On Being Seen: Killers of the Flower Moon in the Bay and Beyond

Dianna Baldwin Vidales (pictured in the center) at the Grand Avenue Oakland premiere of Killers of the Flower Moon

Written by Dianna Baldwin Vidales, AIS Class of 2010

Pictured from left to right: name (Landa Lakes (left), Dianna Baldwin Vidales (center), and Charlie Ballard (right)

Native American people and issues are being increasingly shared through the media and in Hollywood. Indigenous actors are now playing indigenous roles which was just a dream of generations prior. While many Native people would prefer positive and relatable modern depictions as a focus of indigenous-centered entertainment, there are still stories from the past being uncovered. One such historic account is the “Osage Reign of Terror”, which began in the 1920s and is the focus of the recent Martin Scorsese film “Killers of the Flower Moon” starring Lily Gladstone (and some other guy). You might know him as Leonardo DiCaprio. The movie is based on the book by David Grann, whose research was built on works by Native authors such as Charles Redcorn who wrote “A Pipe for February” and Dennis Mcauliffe Jr who wrote “The Deaths of Sybil Bolton”. These stories explore the lives and deaths of Osages who were taken advantage of and murdered for access to their oil money, termed “headrights”, as a result to oil being found on the Osage reservation.

I am an Osage (Wahzhazhe) working mother, born in Oklahoma yet living and working in the Bay Area. I was unsure when and where I would see the movie. The Northern California Osage (NCO) group that I have been a part of since high school had been talking about the movie with other tribal members back home since rumors started in 2020 and filming began soon after. Our Northern California Osage group was approached by Bay Area entertainers Charlie Ballard (Anishinaabe) and Landa Lakes (Chickasaw) who wished to host a Bay Area community viewing and hoped that at least one of us could attend. Being the closest in proximity and on the NCO steering committee, I volunteered after confirming a babysitter could watch my small children for the entire day. As an SFSU Student Kouncil of Intertribal Nations alumni I was excited to reconnect with the Bay Area Native community for such an important event.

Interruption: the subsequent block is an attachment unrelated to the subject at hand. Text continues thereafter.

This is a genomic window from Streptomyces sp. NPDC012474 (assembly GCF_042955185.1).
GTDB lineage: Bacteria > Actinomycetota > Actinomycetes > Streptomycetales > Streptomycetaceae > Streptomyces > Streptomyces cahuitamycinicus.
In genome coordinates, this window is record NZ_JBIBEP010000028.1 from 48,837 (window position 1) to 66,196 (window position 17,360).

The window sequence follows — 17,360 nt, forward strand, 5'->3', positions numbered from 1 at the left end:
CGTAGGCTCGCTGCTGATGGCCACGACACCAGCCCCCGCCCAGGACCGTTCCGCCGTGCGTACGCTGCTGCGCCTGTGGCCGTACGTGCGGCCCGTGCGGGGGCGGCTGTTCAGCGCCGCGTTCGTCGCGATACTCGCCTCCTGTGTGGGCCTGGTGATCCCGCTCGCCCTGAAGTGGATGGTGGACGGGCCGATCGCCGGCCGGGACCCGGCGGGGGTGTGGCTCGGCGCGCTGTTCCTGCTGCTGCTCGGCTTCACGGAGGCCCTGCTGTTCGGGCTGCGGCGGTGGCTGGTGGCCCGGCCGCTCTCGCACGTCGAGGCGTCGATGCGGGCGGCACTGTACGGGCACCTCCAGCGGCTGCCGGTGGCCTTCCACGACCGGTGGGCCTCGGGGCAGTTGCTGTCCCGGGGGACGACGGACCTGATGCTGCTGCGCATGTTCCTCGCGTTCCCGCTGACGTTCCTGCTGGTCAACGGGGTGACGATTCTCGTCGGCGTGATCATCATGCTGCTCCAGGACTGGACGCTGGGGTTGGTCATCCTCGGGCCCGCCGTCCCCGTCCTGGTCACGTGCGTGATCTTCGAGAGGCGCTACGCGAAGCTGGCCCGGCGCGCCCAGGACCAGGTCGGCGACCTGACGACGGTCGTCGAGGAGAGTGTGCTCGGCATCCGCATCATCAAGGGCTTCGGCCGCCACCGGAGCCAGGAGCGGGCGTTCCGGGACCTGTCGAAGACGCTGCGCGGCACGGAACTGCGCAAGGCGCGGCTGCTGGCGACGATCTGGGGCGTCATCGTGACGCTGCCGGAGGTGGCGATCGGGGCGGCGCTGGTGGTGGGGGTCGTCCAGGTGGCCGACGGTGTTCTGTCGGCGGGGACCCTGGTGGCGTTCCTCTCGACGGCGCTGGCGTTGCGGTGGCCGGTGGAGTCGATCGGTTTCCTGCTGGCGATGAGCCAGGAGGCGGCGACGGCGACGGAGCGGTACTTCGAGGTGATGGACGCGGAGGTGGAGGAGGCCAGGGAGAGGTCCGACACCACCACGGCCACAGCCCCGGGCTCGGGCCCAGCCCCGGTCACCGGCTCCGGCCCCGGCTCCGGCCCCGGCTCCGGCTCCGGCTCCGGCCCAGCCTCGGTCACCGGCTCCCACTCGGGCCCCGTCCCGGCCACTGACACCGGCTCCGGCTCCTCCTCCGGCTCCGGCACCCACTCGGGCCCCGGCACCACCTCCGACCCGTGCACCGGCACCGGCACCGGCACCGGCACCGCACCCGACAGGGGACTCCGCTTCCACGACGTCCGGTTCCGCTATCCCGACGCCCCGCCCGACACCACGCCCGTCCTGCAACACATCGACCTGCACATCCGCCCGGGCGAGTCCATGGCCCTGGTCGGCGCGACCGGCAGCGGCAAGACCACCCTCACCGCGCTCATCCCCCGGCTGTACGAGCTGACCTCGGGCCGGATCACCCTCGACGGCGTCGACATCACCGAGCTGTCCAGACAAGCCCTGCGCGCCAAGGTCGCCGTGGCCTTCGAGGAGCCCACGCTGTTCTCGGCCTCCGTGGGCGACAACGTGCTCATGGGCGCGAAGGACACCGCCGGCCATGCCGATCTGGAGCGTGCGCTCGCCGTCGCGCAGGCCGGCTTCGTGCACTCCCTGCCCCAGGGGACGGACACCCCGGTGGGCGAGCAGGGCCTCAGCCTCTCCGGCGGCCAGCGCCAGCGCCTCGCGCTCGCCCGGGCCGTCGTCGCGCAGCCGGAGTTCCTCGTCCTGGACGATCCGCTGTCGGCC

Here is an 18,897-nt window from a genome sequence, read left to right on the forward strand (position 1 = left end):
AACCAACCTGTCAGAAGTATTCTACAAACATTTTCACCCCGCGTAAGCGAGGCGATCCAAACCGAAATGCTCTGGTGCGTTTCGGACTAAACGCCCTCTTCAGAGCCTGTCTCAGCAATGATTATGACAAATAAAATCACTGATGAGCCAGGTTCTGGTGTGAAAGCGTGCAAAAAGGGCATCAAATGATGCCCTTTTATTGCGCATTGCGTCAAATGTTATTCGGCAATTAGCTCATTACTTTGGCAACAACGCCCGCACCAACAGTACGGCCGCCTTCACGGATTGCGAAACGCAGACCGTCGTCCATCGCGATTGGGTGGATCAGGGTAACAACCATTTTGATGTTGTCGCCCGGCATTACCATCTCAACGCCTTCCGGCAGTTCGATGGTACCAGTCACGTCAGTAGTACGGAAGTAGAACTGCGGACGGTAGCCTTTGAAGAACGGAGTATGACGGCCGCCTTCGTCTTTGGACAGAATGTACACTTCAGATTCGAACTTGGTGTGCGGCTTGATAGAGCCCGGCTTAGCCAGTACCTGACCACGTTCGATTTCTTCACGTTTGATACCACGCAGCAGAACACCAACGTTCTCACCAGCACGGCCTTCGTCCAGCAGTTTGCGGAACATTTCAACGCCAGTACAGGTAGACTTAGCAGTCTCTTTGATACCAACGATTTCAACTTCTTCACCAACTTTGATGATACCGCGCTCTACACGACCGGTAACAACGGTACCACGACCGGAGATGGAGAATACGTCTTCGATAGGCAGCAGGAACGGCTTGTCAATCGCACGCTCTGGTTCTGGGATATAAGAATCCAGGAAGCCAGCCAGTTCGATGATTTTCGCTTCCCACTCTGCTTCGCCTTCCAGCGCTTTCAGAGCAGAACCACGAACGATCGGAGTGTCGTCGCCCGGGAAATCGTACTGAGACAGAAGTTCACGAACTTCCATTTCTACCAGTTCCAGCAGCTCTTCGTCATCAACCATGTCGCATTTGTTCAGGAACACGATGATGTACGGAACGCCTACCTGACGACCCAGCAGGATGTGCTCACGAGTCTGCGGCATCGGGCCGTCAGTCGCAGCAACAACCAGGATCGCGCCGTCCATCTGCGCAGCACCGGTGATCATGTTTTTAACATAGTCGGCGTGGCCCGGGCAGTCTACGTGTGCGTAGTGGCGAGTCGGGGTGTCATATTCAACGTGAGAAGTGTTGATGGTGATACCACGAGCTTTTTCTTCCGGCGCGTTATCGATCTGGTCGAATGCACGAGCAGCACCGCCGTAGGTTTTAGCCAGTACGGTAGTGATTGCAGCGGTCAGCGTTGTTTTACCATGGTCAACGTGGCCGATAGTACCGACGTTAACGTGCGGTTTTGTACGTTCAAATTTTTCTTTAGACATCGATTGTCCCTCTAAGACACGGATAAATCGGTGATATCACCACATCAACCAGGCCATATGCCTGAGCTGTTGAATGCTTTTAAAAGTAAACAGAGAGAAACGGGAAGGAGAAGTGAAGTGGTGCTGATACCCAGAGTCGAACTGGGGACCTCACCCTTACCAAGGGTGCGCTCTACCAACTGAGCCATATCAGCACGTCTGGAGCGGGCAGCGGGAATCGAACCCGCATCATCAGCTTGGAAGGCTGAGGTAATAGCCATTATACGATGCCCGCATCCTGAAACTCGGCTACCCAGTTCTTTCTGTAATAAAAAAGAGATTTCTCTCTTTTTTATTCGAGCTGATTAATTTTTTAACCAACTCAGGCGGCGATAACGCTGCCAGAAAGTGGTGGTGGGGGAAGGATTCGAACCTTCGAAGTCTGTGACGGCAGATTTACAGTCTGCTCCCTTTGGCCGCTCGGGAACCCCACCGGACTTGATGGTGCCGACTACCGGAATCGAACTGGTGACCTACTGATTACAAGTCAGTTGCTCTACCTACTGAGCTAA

Charlie Ballard shared complicated feelings about the movie, “Originally, I didn’t want to see the movie because I knew it was going to bring up hard feelings, as a reminder of what our ancestors had to go through for all of us to be here. I did a little research and found out the Osage wanted this story to be told, as it’s been omitted from American history”. While I was not one of the Osages that worked on the film, I can confirm that as a community, we were ready for this story to be told but knew that we needed the story to be told in a respectful way. Osages are thankful for Scorsese to have provided a platform for community language specialists, artists, and cultural advisors to direct the portrayal of Osage people in the movie. It was important for the Wahzhazhe people to have some control of the narrative of the film.

In true Bay Area Native Community fashion, when Charlie created the Killers of the Flower Moon event just for close friends and family, the indigenous community responded in a big way and the crowd grew quickly to over 650 people. “In the course of the planning, I found other tribal communities began planning their own indigenous screenings and suddenly, our event became a part of a movement within Indian Country. In the truest of our old ways, it was beautiful to watch our tribal community members come together to provide support and solidarity for the Osage people”, shared Charlie. I had also realized I truly needed support from the intertribal community while living in another state away from my Oklahoma people. Landa Lakes shared similar reflections about the event; “Coming together as a community seemed appropriate to us many of us know what it is like to live in a system of complicity which the movie explores. The Osage are survivors, we in turn are the descendants of survivors in our own various tribal communities from the Trail of Tears to the Long Walk. We knew there would be tears but were comforted by the fact we were together.”